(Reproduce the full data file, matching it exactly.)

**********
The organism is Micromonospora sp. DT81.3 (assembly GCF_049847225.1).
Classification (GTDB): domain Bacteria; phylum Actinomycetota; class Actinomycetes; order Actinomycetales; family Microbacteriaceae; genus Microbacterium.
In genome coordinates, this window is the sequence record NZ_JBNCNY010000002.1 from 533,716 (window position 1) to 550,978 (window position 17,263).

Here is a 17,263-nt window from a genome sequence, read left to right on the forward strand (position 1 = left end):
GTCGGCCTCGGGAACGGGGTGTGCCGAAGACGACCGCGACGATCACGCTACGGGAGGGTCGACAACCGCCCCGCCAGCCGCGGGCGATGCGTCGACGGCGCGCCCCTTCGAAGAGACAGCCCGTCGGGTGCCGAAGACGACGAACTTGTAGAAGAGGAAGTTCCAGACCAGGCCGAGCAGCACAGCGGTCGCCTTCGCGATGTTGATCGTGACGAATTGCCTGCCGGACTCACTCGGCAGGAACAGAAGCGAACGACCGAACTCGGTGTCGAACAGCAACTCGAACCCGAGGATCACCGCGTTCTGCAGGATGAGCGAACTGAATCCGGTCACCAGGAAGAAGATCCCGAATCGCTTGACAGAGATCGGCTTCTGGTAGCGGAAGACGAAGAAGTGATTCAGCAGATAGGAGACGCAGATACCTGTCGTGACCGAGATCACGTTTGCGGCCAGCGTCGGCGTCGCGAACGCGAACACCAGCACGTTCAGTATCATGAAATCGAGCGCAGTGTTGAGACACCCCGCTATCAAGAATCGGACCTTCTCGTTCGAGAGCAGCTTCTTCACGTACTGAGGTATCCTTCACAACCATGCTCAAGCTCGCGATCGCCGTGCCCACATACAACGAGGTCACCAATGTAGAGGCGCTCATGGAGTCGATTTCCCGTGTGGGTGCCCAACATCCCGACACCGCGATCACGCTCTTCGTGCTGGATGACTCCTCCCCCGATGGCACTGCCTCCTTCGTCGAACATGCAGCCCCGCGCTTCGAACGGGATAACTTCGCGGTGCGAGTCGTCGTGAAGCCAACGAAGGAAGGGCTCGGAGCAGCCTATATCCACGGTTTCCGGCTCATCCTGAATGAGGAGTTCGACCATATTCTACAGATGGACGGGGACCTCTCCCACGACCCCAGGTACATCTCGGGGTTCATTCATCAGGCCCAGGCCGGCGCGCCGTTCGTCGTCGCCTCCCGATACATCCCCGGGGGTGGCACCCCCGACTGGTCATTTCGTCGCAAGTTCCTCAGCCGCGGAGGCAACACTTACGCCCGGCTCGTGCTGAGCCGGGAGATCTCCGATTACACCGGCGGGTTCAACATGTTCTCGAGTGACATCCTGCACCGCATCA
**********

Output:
The organism is Micromonospora sp. DT81.3 (assembly GCF_049847225.1).
Classification (GTDB): domain Bacteria; phylum Actinomycetota; class Actinomycetes; order Actinomycetales; family Microbacteriaceae; genus Microbacterium.
In genome coordinates, this window is the sequence record NZ_JBNCNY010000002.1 from 533,716 (window position 1) to 550,978 (window position 17,263).

Here is a 17,263-nt window from a genome sequence, read left to right on the forward strand (position 1 = left end):
GTCGGCCTCGGGAACGGGGTGTGCCGAAGACGACCGCGACGATCACGCTACGGGAGGGTCGACAACCGCCCCGCCAGCCGCGGGCGATGCGTCGACGGCGCGCCCCTTCGAAGAGACAGCCCGTCGGGTGCCGAAGACGACGAACTTGTAGAAGAGGAAGTTCCAGACCAGGCCGAGCAGCACAGCGGTCGCCTTCGCGATGTTGATCGTGACGAATTGCCTGCCGGACTCACTCGGCAGGAACAGAAGCGAACGACCGAACTCGGTGTCGAACAGCAACTCGAACCCGAGGATCACCGCGTTCTGCAGGATGAGCGAACTGAATCCGGTCACCAGGAAGAAGATCCCGAATCGCTTGACAGAGATCGGCTTCTGGTAGCGGAAGACGAAGAAGTGATTCAGCAGATAGGAGACGCAGATACCTGTCGTGACCGAGATCACGTTTGCGGCCAGCGTCGGCGTCGCGAACGCGAACACCAGCACGTTCAGTATCATGAAATCGAGCGCAGTGTTGAGACACCCCGCTATCAAGAATCGGACCTTCTCGTTCGAGAGCAGCTTCTTCACGTACTGAGGTATCCTTCACAACCATGCTCAAGCTCGCGATCGCCGTGCCCACATACAACGAGGTCACCAATGTAGAGGCGCTCATGGAGTCGATTTCCCGTGTGGGTGCCCAACATCCCGACACCGCGATCACGCTCTTCGTGCTGGATGACTCCTCCCCCGATGGCACTGCCTCCTTCGTCGAACATGCAGCCCCGCGCTTCGAACGGGATAACTTCGCGGTGCGAGTCGTCGTGAAGCCAACGAAGGAAGGGCTCGGAGCAGCCTATATCCACGGTTTCCGGCTCATCCTGAATGAGGAGTTCGACCATATTCTACAGATGGACGGGGACCTCTCCCACGACCCCAGGTACATCTCGGGGTTCATTCATCAGGCCCAGGCCGGCGCGCCGTTCGTCGTCGCCTCCCGATACATCCCCGGGGGTGGCACCCCCGACTGGTCATTTCGTCGCAAGTTCCTCAGCCGCGGAGGCAACACTTACGCCCGGCTCGTGCTGAGCCGGGAGATCTCCGATTACACCGGCGGGTTCAACATGTTCTCGAGTGACATCCTGCACCGCATCA